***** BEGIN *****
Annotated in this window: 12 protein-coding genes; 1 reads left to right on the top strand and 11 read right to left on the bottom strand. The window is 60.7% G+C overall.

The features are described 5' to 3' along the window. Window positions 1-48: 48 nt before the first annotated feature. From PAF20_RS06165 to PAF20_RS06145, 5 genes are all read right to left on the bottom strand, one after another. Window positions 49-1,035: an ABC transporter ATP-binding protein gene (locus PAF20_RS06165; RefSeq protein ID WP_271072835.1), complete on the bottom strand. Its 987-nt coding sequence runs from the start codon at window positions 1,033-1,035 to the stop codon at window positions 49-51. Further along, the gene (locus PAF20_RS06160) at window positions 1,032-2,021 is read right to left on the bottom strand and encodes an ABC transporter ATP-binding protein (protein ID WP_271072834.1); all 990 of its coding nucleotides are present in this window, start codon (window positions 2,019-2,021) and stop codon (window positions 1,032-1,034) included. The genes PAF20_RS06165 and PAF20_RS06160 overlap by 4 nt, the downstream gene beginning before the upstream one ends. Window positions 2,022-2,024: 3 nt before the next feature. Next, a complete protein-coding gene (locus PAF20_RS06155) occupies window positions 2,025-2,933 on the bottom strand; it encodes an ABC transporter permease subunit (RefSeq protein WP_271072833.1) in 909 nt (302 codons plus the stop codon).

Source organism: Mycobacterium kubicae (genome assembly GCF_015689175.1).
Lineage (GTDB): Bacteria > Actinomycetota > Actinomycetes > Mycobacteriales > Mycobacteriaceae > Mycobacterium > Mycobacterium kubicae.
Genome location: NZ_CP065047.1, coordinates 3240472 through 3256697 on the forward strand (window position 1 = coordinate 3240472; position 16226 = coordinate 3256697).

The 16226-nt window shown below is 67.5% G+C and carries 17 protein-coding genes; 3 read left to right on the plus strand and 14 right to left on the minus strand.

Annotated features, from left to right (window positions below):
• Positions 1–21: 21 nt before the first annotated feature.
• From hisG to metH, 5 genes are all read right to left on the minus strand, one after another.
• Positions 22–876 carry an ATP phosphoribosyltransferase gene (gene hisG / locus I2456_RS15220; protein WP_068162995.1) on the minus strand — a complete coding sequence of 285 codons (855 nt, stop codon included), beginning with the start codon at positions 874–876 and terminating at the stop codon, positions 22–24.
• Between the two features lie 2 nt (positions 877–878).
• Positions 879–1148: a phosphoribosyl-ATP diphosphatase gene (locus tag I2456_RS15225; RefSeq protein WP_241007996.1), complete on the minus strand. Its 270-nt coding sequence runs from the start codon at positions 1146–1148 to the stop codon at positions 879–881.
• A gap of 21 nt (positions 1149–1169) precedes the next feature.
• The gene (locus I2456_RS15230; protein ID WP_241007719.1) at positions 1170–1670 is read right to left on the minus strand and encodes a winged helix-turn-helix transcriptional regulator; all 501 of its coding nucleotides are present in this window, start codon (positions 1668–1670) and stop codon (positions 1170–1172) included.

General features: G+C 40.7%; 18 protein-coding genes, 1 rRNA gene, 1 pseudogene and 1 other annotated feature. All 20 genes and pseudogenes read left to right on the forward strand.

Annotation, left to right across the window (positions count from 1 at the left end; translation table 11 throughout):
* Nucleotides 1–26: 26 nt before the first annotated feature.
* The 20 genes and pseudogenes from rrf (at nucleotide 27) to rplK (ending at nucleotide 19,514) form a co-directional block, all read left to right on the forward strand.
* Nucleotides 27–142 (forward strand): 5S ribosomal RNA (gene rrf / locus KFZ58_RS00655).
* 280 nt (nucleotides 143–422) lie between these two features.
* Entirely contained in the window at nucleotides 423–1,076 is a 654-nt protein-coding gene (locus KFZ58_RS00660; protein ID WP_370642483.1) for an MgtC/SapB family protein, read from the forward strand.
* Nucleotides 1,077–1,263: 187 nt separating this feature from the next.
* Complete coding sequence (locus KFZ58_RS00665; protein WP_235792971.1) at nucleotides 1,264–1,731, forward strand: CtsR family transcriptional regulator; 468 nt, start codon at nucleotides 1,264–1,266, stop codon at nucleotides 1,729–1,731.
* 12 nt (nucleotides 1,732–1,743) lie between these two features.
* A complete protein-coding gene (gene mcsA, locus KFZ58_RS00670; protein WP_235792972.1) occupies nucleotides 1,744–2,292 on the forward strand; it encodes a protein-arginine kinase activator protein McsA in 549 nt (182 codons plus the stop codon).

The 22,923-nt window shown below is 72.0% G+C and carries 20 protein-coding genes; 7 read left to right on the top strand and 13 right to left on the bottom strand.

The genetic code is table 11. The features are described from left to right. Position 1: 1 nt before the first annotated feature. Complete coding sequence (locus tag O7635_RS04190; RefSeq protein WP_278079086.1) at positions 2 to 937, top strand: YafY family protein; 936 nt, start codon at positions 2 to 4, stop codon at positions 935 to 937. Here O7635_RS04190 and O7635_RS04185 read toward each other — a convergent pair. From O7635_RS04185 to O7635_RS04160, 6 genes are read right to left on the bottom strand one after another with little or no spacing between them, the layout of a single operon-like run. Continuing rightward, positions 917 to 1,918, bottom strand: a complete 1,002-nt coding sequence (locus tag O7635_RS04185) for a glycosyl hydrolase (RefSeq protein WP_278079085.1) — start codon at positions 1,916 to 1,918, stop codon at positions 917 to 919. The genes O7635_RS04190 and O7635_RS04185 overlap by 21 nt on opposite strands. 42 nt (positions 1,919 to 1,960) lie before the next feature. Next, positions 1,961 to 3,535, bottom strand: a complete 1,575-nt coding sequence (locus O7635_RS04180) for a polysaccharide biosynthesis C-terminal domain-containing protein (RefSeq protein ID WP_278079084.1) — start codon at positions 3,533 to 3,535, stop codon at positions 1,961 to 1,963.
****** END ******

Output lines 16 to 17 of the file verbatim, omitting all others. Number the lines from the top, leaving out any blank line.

Annotation, left to right across the window (positions count from 1 at the left end; translation table 11 throughout):
* Nucleotides 1–26: 26 nt before the first annotated feature.